This article appeared in the October 2014 issue of
Corporate Disputes Magazine. ©2014 Financier Worldwide Ltd. All rights reserved. Reprinted with permission of the publisher.
On June 23, 2014, the U.S. Supreme Court issued an important decision in Halliburton Co. v. Erica P. John Fund, a case that tested the continuing vitality of the "fraud on the market" presumption of reliance, one of the cornerstones of class action litigation under the U.S. securities laws. The fraud on the market presumption is a legal presumption that all investors who buy or sell securities on public exchanges rely on the fact that the prices of those securities accurately reflect material public information about the company that issued those securities. In Halliburton, the Supreme Court rejected the defendant company's attack on the presumption. This was a major victory for investors because a contrary decision would have drastically limited U.S. securities class action litigation. However, the Court held that defendants should be permitted to rebut the presumption at the class certification stage by showing that the alleged fraud had no impact on the price of the securities at issue. Because the Supreme Court's decision in Halliburton is largely consistent with precedent from the Supreme Court and certain of the lower U.S. federal courts, the decision will not have a significant impact on the U.S. securities litigation landscape.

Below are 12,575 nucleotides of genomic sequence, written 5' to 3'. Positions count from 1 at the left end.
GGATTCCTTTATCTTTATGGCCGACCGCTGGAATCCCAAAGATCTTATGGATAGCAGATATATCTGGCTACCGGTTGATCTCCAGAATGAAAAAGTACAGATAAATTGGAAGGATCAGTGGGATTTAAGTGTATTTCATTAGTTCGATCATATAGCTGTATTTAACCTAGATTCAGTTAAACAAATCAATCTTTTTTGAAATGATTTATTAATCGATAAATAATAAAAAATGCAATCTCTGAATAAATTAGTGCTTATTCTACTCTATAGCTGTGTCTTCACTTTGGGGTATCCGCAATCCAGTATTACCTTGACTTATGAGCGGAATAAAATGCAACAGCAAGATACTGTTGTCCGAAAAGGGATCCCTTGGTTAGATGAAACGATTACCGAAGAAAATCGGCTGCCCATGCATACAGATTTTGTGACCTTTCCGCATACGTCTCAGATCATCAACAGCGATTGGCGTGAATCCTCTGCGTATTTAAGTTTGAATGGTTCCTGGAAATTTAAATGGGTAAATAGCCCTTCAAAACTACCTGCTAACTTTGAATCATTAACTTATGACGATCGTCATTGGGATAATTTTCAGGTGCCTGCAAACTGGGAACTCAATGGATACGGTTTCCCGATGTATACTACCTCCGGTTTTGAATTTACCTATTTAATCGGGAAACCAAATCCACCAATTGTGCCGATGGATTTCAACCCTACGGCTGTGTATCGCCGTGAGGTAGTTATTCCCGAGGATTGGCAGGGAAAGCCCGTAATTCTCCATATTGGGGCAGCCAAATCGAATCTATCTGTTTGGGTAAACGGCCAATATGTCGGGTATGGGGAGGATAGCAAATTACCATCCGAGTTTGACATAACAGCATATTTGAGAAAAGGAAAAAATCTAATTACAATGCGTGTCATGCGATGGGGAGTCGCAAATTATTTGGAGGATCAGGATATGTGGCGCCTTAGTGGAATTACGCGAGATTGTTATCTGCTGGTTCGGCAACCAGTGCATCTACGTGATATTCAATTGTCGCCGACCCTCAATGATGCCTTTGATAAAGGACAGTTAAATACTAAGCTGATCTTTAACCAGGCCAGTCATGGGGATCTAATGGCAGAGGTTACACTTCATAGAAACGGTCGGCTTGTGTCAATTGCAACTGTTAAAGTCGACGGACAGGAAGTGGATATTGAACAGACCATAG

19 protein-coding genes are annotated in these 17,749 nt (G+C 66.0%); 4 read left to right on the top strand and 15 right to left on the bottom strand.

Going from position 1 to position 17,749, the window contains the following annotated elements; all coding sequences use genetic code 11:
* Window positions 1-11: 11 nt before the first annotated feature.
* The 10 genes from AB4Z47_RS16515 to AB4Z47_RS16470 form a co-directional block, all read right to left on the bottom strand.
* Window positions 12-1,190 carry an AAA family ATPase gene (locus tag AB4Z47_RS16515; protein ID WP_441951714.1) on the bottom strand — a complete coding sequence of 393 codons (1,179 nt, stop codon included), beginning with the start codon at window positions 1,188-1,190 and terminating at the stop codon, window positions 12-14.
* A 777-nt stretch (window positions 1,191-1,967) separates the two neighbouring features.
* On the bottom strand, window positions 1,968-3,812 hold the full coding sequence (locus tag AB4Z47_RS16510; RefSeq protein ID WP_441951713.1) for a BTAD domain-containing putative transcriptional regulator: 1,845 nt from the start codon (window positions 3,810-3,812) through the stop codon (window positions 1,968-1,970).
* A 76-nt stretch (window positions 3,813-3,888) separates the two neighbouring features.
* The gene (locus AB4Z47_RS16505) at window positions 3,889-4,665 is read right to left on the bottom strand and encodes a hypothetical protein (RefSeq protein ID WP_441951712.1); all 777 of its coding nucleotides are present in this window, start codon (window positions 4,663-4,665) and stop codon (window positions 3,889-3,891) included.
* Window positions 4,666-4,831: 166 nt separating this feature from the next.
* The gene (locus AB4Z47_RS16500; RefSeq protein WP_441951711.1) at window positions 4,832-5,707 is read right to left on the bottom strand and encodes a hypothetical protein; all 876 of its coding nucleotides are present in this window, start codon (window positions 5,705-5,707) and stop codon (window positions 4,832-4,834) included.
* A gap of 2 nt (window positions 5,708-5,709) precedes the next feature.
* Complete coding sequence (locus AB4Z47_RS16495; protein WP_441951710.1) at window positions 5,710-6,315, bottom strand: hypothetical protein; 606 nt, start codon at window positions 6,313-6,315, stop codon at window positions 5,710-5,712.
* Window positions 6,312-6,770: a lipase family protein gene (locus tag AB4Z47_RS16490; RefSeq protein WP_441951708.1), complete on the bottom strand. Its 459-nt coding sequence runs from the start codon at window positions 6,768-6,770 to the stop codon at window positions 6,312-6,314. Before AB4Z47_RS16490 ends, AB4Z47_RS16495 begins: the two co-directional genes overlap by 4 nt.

The relevant factual and procedural background of Halliburton. The Halliburton plaintiffs alleged that, in violation of U.S. securities law, the defendant company artificially inflated the price of its stock by making material misstatements regarding certain costs and liabilities relating to asbestos exposure, and the purported benefits from its merger with another company. When the defendant company finally revealed the truth to its investors, the company's stock price dropped significantly.
After both a U.S. district court and a federal appellate court agreed that the case should be certified as a class action, the defendant company made two appeals to the Supreme Court. In its first such appeal, the defendant company argued that securities plaintiffs are required to establish the substantive element of "loss causation" at the class certification stage of the case in order to invoke the fraud on the market presumption. In a 2011 decision, the Supreme Court rejected that argument. After the case was remanded to the district court, which again ruled that the case could proceed as a class action, the defendant company again appealed to the Supreme Court, this time to challenge the fraud on the market presumption.